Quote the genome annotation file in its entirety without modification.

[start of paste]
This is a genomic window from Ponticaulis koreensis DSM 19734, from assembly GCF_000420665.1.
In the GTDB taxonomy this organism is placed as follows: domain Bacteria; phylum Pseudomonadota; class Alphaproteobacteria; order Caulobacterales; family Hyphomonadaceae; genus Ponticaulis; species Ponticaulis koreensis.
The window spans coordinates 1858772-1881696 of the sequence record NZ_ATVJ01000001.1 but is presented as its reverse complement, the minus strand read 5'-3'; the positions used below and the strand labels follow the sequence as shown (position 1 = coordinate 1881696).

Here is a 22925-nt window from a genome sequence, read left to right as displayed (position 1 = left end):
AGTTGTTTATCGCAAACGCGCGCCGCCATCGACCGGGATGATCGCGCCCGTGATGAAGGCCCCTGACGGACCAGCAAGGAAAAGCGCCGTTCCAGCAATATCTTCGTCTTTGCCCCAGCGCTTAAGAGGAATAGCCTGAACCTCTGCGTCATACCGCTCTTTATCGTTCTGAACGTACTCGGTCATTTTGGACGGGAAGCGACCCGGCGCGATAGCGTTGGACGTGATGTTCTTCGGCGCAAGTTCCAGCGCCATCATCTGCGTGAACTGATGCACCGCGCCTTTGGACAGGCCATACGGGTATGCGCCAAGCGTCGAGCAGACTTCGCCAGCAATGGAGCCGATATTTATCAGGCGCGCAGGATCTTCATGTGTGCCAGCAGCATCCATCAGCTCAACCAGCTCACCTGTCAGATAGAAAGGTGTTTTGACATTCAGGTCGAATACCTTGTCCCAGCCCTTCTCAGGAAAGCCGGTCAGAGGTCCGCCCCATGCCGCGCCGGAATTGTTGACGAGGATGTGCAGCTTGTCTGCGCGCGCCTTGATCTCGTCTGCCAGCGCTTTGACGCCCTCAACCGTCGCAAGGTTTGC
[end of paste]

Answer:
This is a genomic window from Ponticaulis koreensis DSM 19734, from assembly GCF_000420665.1.
In the GTDB taxonomy this organism is placed as follows: domain Bacteria; phylum Pseudomonadota; class Alphaproteobacteria; order Caulobacterales; family Hyphomonadaceae; genus Ponticaulis; species Ponticaulis koreensis.
The window spans coordinates 1858772-1881696 of the sequence record NZ_ATVJ01000001.1 but is presented as its reverse complement, the minus strand read 5'-3'; the positions used below and the strand labels follow the sequence as shown (position 1 = coordinate 1881696).

Here is a 22925-nt window from a genome sequence, read left to right as displayed (position 1 = left end):
AGTTGTTTATCGCAAACGCGCGCCGCCATCGACCGGGATGATCGCGCCCGTGATGAAGGCCCCTGACGGACCAGCAAGGAAAAGCGCCGTTCCAGCAATATCTTCGTCTTTGCCCCAGCGCTTAAGAGGAATAGCCTGAACCTCTGCGTCATACCGCTCTTTATCGTTCTGAACGTACTCGGTCATTTTGGACGGGAAGCGACCCGGCGCGATAGCGTTGGACGTGATGTTCTTCGGCGCAAGTTCCAGCGCCATCATCTGCGTGAACTGATGCACCGCGCCTTTGGACAGGCCATACGGGTATGCGCCAAGCGTCGAGCAGACTTCGCCAGCAATGGAGCCGATATTTATCAGGCGCGCAGGATCTTCATGTGTGCCAGCAGCATCCATCAGCTCAACCAGCTCACCTGTCAGATAGAAAGGTGTTTTGACATTCAGGTCGAATACCTTGTCCCAGCCCTTCTCAGGAAAGCCGGTCAGAGGTCCGCCCCATGCCGCGCCGGAATTGTTGACGAGGATGTGCAGCTTGTCTGCGCGCGCCTTGATCTCGTCTGCCAGCGCTTTGACGCCCTCAACCGTCGCAAGGTTTGC